Are you planning on buying a new boat?
Have you heard the term ‘draft’ and wondered what it meant?
Draft is one of the most important factors to consider if you want to buy a boat. The draft on a boat will determine how and where you can safely use your vessel.
Buying a boat is a big investment, and you want to be sure that the one you buy is suited to your needs, i.e. whether you can use it in deep or shallow waters.
Understanding a boat’s draft can help you make an informed decision, allowing you to buy the boat that truly makes you happy.
In this article, I will answer the question: what is draft on a boat? You will also find out why draft is important, tips on reading a boat’s draft, and how to choose between the different types of boat drafts depending on your needs.
So, without further ado, let’s jump right in!
Table of Contents
What is Draft on A Boat?
A lot goes into deciding which boat to buy. The condition, history, accessories, and aesthetics all play a role in the value and utility of the boat.
One of the most important decisions you will make when buying a boat is draft measurement.
So what is draft on a boat?
Draft is the vertical height between the waterline and the lowest point of the hull. It is how deep the hull can go, allowing the boat to float freely and without touching the bottom of the water body such as the sea, ocean, or lake.
The boat’s draft will tell you how deep the waters need to be to take your boat out safely. Before deciding on the best boat draft, you must determine where you want to use your boat in the first place.
If you plan to use your boat for offshore trolling where the waters are deeper, you will need a boat with a different draft than if you want to use your boat in shallow waters or near the shores.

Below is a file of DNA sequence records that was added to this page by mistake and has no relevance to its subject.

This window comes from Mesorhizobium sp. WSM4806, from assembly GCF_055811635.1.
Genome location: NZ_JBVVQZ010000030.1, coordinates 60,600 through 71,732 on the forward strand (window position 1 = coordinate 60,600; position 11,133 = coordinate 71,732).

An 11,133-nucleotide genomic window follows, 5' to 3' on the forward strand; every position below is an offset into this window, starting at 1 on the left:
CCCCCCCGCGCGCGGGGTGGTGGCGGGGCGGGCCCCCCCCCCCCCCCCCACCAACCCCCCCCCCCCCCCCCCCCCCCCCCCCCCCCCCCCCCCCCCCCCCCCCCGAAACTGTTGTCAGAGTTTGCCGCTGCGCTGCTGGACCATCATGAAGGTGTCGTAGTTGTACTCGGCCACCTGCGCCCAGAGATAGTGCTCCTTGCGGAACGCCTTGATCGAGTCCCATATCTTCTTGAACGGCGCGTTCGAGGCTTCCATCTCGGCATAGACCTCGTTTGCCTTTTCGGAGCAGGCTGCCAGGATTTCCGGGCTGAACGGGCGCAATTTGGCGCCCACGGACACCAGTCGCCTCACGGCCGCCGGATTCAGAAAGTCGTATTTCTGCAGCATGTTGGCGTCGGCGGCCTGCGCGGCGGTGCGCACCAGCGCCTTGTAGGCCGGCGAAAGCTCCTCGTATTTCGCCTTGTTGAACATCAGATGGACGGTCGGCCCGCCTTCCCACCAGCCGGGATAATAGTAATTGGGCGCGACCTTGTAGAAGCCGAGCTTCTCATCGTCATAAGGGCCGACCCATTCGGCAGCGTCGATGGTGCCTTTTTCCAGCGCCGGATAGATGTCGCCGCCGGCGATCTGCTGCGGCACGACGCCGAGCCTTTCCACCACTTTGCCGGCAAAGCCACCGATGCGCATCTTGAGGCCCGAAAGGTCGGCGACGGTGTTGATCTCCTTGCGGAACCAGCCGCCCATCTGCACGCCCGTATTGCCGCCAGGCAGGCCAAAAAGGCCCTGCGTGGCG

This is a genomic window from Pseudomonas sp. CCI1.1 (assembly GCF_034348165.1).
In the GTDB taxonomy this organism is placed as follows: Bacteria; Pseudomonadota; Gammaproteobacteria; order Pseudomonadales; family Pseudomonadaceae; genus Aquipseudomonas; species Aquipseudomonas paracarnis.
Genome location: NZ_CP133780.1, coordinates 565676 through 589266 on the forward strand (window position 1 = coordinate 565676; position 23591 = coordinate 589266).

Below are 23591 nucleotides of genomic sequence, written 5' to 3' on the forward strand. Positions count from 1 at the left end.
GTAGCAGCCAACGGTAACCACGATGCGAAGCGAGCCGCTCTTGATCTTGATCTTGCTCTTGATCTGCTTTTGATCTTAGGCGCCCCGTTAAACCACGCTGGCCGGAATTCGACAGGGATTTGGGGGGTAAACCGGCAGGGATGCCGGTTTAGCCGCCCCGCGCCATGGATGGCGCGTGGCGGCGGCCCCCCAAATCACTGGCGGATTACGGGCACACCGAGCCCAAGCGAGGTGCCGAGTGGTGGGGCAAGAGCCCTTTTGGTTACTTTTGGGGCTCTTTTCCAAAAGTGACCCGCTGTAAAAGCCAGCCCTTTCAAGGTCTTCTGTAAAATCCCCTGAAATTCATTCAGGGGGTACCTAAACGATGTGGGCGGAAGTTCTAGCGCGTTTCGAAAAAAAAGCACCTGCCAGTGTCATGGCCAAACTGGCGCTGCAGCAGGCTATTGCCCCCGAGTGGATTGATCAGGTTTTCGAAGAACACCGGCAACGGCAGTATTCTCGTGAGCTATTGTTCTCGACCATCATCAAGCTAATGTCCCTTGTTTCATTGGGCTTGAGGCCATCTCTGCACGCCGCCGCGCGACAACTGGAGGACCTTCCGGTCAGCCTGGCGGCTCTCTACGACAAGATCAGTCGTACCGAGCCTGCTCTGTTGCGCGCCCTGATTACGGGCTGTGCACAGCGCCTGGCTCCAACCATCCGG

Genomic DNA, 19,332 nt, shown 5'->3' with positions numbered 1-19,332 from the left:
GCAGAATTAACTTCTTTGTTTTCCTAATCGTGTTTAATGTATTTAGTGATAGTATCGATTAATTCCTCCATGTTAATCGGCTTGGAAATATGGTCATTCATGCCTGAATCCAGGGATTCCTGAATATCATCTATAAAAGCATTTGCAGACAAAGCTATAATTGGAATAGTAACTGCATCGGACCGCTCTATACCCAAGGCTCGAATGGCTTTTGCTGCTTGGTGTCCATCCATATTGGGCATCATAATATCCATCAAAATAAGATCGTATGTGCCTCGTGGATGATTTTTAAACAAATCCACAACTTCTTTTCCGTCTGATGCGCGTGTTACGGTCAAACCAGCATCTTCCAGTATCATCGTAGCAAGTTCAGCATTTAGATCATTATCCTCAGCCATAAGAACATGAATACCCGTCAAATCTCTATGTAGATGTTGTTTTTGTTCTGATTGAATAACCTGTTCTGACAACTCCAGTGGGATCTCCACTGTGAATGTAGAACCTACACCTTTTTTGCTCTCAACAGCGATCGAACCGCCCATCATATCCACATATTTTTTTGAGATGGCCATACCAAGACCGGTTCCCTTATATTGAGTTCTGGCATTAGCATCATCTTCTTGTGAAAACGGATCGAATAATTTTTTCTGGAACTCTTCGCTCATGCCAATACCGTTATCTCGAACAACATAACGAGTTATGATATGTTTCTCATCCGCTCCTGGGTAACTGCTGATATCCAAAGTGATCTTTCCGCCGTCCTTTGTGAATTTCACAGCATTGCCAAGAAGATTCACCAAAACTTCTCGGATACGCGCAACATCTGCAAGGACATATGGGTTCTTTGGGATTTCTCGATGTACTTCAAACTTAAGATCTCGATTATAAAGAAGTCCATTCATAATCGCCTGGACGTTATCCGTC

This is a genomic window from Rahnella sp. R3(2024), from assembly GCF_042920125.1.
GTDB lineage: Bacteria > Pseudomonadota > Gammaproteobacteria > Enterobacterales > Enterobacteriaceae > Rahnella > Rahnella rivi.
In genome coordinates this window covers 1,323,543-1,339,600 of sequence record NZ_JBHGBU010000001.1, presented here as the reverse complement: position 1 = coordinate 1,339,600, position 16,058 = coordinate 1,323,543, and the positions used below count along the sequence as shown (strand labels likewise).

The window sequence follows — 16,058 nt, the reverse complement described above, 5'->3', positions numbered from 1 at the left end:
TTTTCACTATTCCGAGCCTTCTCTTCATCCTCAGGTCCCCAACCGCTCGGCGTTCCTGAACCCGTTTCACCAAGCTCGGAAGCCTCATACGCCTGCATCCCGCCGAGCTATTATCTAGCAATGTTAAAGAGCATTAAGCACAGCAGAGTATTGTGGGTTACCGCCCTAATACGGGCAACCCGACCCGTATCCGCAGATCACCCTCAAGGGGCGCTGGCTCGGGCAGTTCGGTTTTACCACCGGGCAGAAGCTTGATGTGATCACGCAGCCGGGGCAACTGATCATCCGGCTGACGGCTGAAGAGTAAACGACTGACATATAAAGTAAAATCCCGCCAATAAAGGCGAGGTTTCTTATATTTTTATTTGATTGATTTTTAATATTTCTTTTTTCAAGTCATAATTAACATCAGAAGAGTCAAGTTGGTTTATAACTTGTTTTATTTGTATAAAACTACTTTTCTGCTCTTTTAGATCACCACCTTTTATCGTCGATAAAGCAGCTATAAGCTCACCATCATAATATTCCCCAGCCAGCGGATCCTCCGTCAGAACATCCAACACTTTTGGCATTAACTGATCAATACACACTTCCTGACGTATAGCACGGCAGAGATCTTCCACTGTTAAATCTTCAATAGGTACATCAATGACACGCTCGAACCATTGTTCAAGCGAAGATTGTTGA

Taking a boat with a shallow draft into deep waters is inconvenient and dangerous. The same is the case with a boat with a deep draft in shallow waters.
Boats are categorized into three main classes based on the type of hull. Draft on a boat is largely dependent on the full size.
Next, let’s look at the three hull categories.
3 Main Hull Styles
Boats fall under one of three different categories depending on their hull size. These categories include:
- Bay boats
- Offshore boats
Skiffs is an umbrella term used to describe small boats. Skiff boats share similar characteristics—they are small, open, and come with simple systems. They have a few seats, an outboard engine, and a shallow hull.
Due to their small size and simplicity, most skiffs are not suited for large, rough water bodies. If you want to take your boat out into shallow waters, a skiff boat with a draft of 3 to 4 inches may be suitable.
2. Bay Boats
Also known as flats boats, bay boats are suitable for getting to hard-to-reach areas in shallow waters.
These boats are typically larger than skiffs, and their hull is moulded into a V shape, making it a more powerful vessel for maneuvering shallow open waters.
Bay boats are, however, unsuitable for choppy waters. They should not be taken to deep seas or turbulent waters, given their smaller size and shallow hull.
Most bay or flatboats have a draft of 10 to 14 inches, allowing you to navigate shallow waters and slightly choppy conditions safely.
3. Offshore Boats
Offshore boats are much bigger vessels that allow you to get into the deep sea.
Navigating the deep seas in search of large fish requires a boat with a large hull that can stay afloat in these large and open water bodies.
Popular offshore boats include walk-around boats, center consoles, and sportfishing yachts. These boats have a deeper draft, usually 14 feet and above and are suitable for the immense depth of larger water bodies.